Unfortunately, Adventure is not the kind of game you can describe in such a way that the program can be blindly copied and played. However, I hope that the description given here will allow anyone to implement it on his system. If you're wondering if it is worth the effort, ask anyone who has played before.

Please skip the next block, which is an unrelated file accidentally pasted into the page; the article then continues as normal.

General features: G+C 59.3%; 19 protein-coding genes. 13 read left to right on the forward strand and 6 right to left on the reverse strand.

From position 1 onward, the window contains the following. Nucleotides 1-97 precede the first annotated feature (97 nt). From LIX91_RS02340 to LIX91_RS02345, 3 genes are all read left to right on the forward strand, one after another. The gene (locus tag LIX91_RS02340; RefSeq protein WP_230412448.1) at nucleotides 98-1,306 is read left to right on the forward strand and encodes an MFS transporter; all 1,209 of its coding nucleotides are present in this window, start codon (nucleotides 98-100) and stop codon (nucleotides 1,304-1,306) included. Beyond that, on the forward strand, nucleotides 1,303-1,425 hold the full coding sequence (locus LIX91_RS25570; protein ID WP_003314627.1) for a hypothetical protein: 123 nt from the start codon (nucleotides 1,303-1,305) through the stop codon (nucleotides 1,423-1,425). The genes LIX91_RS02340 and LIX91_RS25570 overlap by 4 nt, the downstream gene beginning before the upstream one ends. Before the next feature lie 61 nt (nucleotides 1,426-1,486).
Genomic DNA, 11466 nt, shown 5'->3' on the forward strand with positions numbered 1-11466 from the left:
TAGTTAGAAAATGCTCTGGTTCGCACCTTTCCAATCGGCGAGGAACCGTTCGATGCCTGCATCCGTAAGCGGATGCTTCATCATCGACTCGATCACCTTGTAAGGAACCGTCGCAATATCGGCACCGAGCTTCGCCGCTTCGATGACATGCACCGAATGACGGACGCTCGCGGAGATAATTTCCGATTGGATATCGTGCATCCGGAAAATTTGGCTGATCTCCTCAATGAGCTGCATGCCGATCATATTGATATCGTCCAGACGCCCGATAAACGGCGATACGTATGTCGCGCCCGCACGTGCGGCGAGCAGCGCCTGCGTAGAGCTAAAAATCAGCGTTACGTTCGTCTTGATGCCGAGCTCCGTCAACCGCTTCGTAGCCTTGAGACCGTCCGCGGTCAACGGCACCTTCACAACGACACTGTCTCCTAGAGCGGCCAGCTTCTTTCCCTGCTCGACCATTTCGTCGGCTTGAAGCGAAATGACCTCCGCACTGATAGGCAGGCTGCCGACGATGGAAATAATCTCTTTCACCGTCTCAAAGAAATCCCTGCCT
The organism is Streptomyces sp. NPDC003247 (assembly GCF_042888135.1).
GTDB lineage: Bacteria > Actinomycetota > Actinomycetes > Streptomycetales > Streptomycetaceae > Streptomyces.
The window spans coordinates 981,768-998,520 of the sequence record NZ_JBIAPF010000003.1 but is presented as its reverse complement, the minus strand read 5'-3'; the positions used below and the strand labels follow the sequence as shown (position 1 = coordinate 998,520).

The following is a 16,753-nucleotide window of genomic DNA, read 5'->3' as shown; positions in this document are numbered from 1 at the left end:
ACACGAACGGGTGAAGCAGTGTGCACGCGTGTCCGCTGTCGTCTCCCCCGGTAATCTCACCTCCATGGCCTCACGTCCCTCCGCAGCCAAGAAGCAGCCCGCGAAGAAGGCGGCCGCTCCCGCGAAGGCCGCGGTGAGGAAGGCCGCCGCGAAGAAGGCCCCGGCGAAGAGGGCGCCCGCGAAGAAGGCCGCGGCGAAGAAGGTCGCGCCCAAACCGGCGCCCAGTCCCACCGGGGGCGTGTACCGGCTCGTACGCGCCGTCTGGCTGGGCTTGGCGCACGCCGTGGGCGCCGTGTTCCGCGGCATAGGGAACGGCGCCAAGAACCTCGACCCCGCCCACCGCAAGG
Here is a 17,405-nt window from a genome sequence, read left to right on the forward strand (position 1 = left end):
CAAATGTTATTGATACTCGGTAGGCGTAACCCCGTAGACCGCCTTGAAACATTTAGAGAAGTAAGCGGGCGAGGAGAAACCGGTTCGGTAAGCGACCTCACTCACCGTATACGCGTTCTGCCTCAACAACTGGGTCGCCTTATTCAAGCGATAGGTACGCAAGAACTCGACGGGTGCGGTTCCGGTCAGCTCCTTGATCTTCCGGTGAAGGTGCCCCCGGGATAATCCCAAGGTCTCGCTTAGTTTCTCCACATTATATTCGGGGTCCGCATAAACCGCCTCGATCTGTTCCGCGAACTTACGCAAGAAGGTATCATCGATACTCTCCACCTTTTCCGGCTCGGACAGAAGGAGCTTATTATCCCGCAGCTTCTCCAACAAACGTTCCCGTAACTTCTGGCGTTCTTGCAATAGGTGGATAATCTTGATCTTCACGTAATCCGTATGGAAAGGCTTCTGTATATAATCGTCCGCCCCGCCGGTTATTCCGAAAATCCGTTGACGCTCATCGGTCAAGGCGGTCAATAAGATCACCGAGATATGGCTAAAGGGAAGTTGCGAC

! ************************************************ ! * ADVENTURE * ! * * ! * Programmed by - K Reed * ! * Date - 12-May 80 * ! * * ! ************************************************ BEGIN DATA ! External subroutines ! $REPLY - Gets a YES/NO response from the user ! $MESS - Output to console ! $LINE - Read a line from the console ! $RAND - Get a random number (Range 1-100) GLOBAL $REPLY,$MESS,$LINE,$RAND ! Driving database labels ! Message - User messages ! Vocab - Basic vocabulary ! Loctxt - Location descriptions ! Objloc - Object locations ! Objtxt - Object descriptions ! Event - Main event table ! Movemt - Location movements ! Status - Status check table GLOBAL Message,Vocab,Loctxt,Objloc,Objtxt GLOBAL Event,Movemt,Status WORD Here,HL,BD,DE,Rnum,I,J,User/<15>/ BYTE Flag,W1,W2,Btemp,Ctemp,Domeit BYTE Word1/<4>/,Space/' '/,Cret/0/,Bneg1/-1/,Bzero/0/ END DATA PROGRAM Adventure Start: here=0 ! Start at location 0 Moved: CALL $mess(0) ! New line ! User flag 0 when set indicates a dark location ! He cant see unless object 0 is here ! Note that Objloc(0) is equivalent to simply Objloc Desc: BEGIN IF (User#0) IF (User(3)#0)User(3)=User(3)-1 IF (Objloc=Here)GO TO Seen ! Object here IF (Objloc=512)GO TO Seen ! Carried TYPE 'Everything is dark. I cannot see' IF (User(4)#0)User(4)=User(4)-1 GO TO Command ENDIF Seen: CALL $MESS(Loctxt(HERE)) ! Describe Here Look: Flag=0 ! List objects here I=0 Look1: IF (objloc(I)=-1)GO TO command ! End of objects IF (objloc(I)#here)GO TO next BEGIN IF (Flag=0) ! Object here CALL $mess(0) ! New line TYPE 'I can also see' Flag=1 ! That message only once ENDIF CALL $mess(objtxt(I)) ! Describe object CALL $mess(0) Next: I=I+1 ! Next entry GO TO look1 Command: HL=$Status ! See if anything happens GO TO Active Proc: ! Returns here IF (User(2)#0)User(2)=User(2)-1 ! Count down active CALL $RAND(#Rnum) ! Keep random spinning CALL $Mess(0) CALL $Line ! Get a line HL=@SP ! Point to it GETWD: CALL Lookup(#W1) ! See if we know it BEGIN IF (W1=Bneg1) ! Not found in table BEGIN IF (@HL=Cret) ! No more words Err1: Type 'I just don't understand what you mean' BEGIN IF (Word1>90) TYPE 'Perhaps if you used UPPER CASE' ENDIF GO TO Command ! Try again ENDIF Scan: BEGIN IF (@HL=Space) ! Next word HL=HL+1 GO TO getwd ENDIF IF (@HL=Cret)GO TO Err1 ! No more words HL=HL+1 GO TO Scan ENDIF ! If we fall out here we have a known word in W1. Now see ! if we can find one for word number 2 W2=Bneg1 ! No word yet Scan2: IF (@HL=Space)GO TO Second ! Found one IF (@HL=Cret)GO TO Allin ! No more HL=HL+1 GO TO Scan2 Second: HL=HL+1 ! Point to word CALL Lookup(#W2) ! See if an object BEGIN IF (W2=Bneg1) ! Not found Scan3: IF (@HL=Cret)GO TO Allin IF (@HL=Space)GO TO Second ! Another word found HL=HL+1 GO TO Scan3 ENDIF ! See if this word causes a change of location Allin: HL=Movemt(Here) ! Point to movements Moveit: IF (@HL=Bneg1)GO TO Nomove ! End of list BEGIN IF (@HL=W1) ! Entry found HL=HL+1 ! Point to dest Btemp=@HL ! Go there Here=Btemp ! Keep to bytes GO TO Moved ENDIF HL=HL+2 ! Next entry GO TO Moveit Nomove: ! Look up the words in the main event table to see ! what (if anything) happens HL=#Event ! Point to table Doneit=0 ! Clear flag Active: BEGIN IF (@HL=Bzero) ! End of table IF (Doneit#0)GO TO Command ! We did something BEGIN IF (W1<13) ! Explicit movement TYPE 'I cannot go in that direction' ELSE TYPE 'I cant' ENDIF GO TO Command ! Get another command ENDIF IF (@HL=Bneg1)GO TO Entry ! Any match IF (@HL=W1)GO TO Entry ! Exact match HL=HL+6 ! Next entry GO TO Active Entry: HL=HL+1 ! Point to 2nd word IF (@HL=Bneg1)GO TO Match ! Any match IF (@HL=W2)GO TO Match ! Exact match HL=HL+5 ! Next entry GO TO Active Match: HL=HL+1 ! Condition pointer BC=@HL ! Get it HL=HL+2 ! Point to actions Check: IF (@BC=Bneg1)GO TO Doit ! End of conditions Btemp=@BC ! Get this condition BC=BC+1 ! Next operand Ctemp=@BC ! Preload PC=TABLE1(Btemp) ! Computed GO TO C0: IF (Ctemp=Here)GO TO passed ! Check current location Cont: HL=HL+2 ! Next word pair GO TO Active ! Try next table entry C1: IF (Objloc(Ctemp)=HereGO TO passed ! Object present IF (511<Objloc(Ctemp)<1025)GO TO passed GO TO Cont C2: CALL $RAND(#Rnum) ! Probable event IF (Ctemp>Rnum)GO TO passed GO TO Cont C3: IF(Objloc(Ctemp)=Here)GO TO Cont ! Object not here IF (511<Objloc(Ctemp)<1025)GO TO Cont GO TO passed C4: IF (Objloc(Ctemp)#1024)GO TO passed ! Object not worn GO TO Cont C5: IF (User(Ctemp)=0)GO TO Cont ! Flag not zero Passed: BC=BC+1 ! Next condition GO TO Check C6: BC=BC+1 ! Check flag value Btemp=@BC ! IF (User(Ctemp)#Btemp)GO TO Cont GO TO Passed C7: IF (User(Ctemp)#0)GO TO Cont ! Flag zero GO TO Passed C8: IF (Objloc(Ctemp)#512)GO TO Cont ! Object carried GO TO Passed ! Condition met so perform actions Doit: BC=@HL ! Point to actions HL=HL+2 ! Point to next entry Doneit=1 ! Say we've done something Nxtact: IF (@BC=Bneg1)GO TO Active ! All done Btemp=@BC ! Get action BC=BC+1 ! Point to next Ctemp=@BC ! Preload value PC=TABLE2(Btemp) ! Computed GO TO ! In the following TABLE3 is simply a continuation of TABLE2 ! and not a separate entity. It is done this way to keep the ! compiler happy as it can't handle continuation lines BEGIN DATA WORD TABLE2/A0,A1,A2,A3,A4,A5,A6,A7,A8,A9,A10/ WORD TABLE3/A11,A12,A13,A14,A15,A16,A17,Done/ END DATA A0: TYPE 'I have with me' ! Inventory Flag=0 I=0 Inven: IF (Objloc(I)=-1)GO TO inven0 ! End of list BEGIN IF (511<Objloc(I)<1025) ! Carried Flag=1 CALL $mess(objtxt(I)) BEGIN IF (Objloc(i)=1024) ! Worn TYPE ' which I am wearing' ELSE CALL $mess(0) ! New line ENDIF ENDIF Nextob: I=I+1 GO TO inven Inven0: IF (Flag=0)TYPE 'Nothing at all' GO TO Done A1: BEGIN IF (Objloc(Ctemp)#1024) ! Remove worn object TYPE 'I am not wearing it' GO TO Done ENDIF BEGIN IF (User(1)=4) ! Hands full TYPE 'I cant. My hands are full' GO TO Done ENDIF Objloc(Ctemp)=512 ! Say carried User(1)=User(1)+1 ! Update tote GO TO Nxtop A2: BEGIN IF (User(1)=4) ! Pick up object TYPE 'I cannot carry any more' GO TO Done ENDIF BEGIN IF (Objloc(Ctemp)=Here Objloc(Ctemp)=512 ! Say carried User(1)=User(1)+1 ! Update total GO TO Nxtop ENDIF TYPE 'Im already carrying it' GO TO Done A3: BEGIN IF (Objloc(Ctemp)=Here) ! Drop object TYPE 'I don't have it' GO TO Done ENDIF IF (Objloc(Ctemp)=512)User(1)=User(1)-1 Objloc(Ctemp)=Here GO TO Nxtop A4: BEGIN IF (Objloc(Ctemp)=512) ! Wear it Objloc(Ctemp)=1024 ! Say carried User(1)=User(1)-1 GO TO Nxtop ENDIF BEGIN IF (Objloc(Ctemp)=1024) TYPE 'I am already wearing it' ELSE TYPE 'I don't have it' ENDIF GO TO Done A5: CALL $Mess(Message(Ctemp)) ! Type message GO TO Nxtop ! Get next action A6: GO TO Desc ! Describe location A7: GO TO Proc ! Procede A8: Here=Ctemp ! Immediate move GO TO Nxtop A9: User(Ctemp)=255 ! Set flag GO TO Nxtop A10: User(Ctemp)=0 ! Clear flag Nxtop: BC=BC+1 GO TO Nxtact A11: DE=Objloc(Ctemp) ! Swap objects Objloc(Ctemp)=Objloc(Ctemp+1) ! Move 1st object Objloc(Ctemp+1)=DE ! Move 2nd object GO TO Nxtop A12: STOP ! Stop the program A13: TYPE 'Okay' ! Say okay GO TO Done ! And procede A14: TYPE 'Are you sure you want to quit now' CALL $reply(#i) IF (I=0)GO TO Nxtact STOP 'Okay ... bye' A15: BC=BC+1 ! Store value in flag Btemp=@BC ! Get it User(Ctemp)=Btemp GO TO Nxtop A16: Objloc(Ctemp)=Here ! Create object GO TO Nxtop A17: Objloc(Ctemp)=2048 ! Destroy object GO TO Nxtop Done: GO TO Command ! Lookup - Find word in table ! Each entry consists of a four byte name ! followed by an byte identification code. Eg 'FRED',2 ! this code is returned if found, otherwise -1. SUBROUTINE lookup(DE) LOOP J=0 TO 3 ! Clear out word Word(J)=Space ENDLOOP J LOOP J=0 TO 3 ! Extract 1st 4 letters IF (@HL=Space)GO TO Gotwrd ! End of word IF (@HL=Cret)GO TO Gotwrd ! End of word Word(J)=@HL ! Get character HL=HL+1 ENDLOOP J Gotwrd: BC=$Vocab ! Point to table @DE=Bneg1 ! Assume no match Find: Flag=0 ! fndit Flag LOOP I=0 TO 3 ! 4 bytes IF (@BC=Bneg1)RETURN ! End of table IF (Word1(I)#@BC)Flag=1 ! No match BC=BC+1 ENDLOOP I BEGIN IF (Flag=0) ! Matched Btemp=@BC ! Get ID @DE=Btemp ! Pass it to caller RETURN ENDIF BC=BC+1 ! Skip over ID GO TO Find ! And try again END(Practical Computing - August 1980)